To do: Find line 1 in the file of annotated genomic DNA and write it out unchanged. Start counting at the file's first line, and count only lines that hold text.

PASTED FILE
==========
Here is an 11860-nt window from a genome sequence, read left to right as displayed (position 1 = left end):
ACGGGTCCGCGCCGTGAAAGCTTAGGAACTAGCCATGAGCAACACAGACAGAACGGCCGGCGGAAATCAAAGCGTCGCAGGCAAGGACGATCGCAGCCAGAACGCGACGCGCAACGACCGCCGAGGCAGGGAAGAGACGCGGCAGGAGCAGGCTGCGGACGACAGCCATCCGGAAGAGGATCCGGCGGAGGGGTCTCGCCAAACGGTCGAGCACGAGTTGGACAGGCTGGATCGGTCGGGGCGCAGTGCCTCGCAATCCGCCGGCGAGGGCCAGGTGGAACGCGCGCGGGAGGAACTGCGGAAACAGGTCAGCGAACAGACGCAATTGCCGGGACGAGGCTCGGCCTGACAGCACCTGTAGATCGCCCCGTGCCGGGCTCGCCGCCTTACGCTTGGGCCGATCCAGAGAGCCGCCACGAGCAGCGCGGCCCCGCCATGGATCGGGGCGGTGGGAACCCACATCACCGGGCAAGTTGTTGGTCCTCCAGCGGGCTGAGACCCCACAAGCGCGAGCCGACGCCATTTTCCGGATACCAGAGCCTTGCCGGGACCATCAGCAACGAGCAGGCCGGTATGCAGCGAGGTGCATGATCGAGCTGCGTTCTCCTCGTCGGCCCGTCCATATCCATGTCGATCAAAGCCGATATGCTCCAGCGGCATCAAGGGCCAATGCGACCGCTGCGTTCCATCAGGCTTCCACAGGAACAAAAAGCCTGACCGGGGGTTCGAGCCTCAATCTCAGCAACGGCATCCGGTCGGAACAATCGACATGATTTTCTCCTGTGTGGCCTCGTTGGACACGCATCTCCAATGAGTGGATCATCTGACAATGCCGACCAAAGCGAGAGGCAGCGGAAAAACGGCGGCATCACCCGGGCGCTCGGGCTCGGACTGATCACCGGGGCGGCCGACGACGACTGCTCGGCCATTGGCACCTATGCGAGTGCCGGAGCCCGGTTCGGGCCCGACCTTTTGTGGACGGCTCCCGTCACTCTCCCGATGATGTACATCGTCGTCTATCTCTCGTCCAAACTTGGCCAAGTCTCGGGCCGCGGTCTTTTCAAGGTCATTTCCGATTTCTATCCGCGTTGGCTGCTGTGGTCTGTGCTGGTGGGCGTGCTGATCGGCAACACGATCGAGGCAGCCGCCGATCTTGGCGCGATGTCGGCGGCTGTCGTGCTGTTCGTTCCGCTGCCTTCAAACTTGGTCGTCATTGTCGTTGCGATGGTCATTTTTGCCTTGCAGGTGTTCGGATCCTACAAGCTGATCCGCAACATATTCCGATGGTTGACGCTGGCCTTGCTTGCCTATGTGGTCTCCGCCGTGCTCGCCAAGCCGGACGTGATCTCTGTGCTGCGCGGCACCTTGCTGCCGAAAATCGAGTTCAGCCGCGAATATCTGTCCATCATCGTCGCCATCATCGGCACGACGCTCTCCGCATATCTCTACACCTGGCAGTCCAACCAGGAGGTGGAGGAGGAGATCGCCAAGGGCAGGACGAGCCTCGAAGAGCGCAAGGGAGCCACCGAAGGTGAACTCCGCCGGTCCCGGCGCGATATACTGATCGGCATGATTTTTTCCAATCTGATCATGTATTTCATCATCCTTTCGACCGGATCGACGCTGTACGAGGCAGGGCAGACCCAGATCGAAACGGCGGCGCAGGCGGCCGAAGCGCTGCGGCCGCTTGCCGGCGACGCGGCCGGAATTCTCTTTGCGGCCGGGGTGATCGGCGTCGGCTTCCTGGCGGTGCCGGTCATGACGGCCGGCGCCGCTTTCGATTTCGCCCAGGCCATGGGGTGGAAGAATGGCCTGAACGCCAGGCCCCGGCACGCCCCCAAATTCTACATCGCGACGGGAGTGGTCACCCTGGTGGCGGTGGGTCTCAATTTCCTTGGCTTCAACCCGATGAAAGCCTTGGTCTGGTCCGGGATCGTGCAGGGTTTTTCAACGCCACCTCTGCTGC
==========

Here is an 11860-nt window from a genome sequence, read left to right as displayed (position 1 = left end):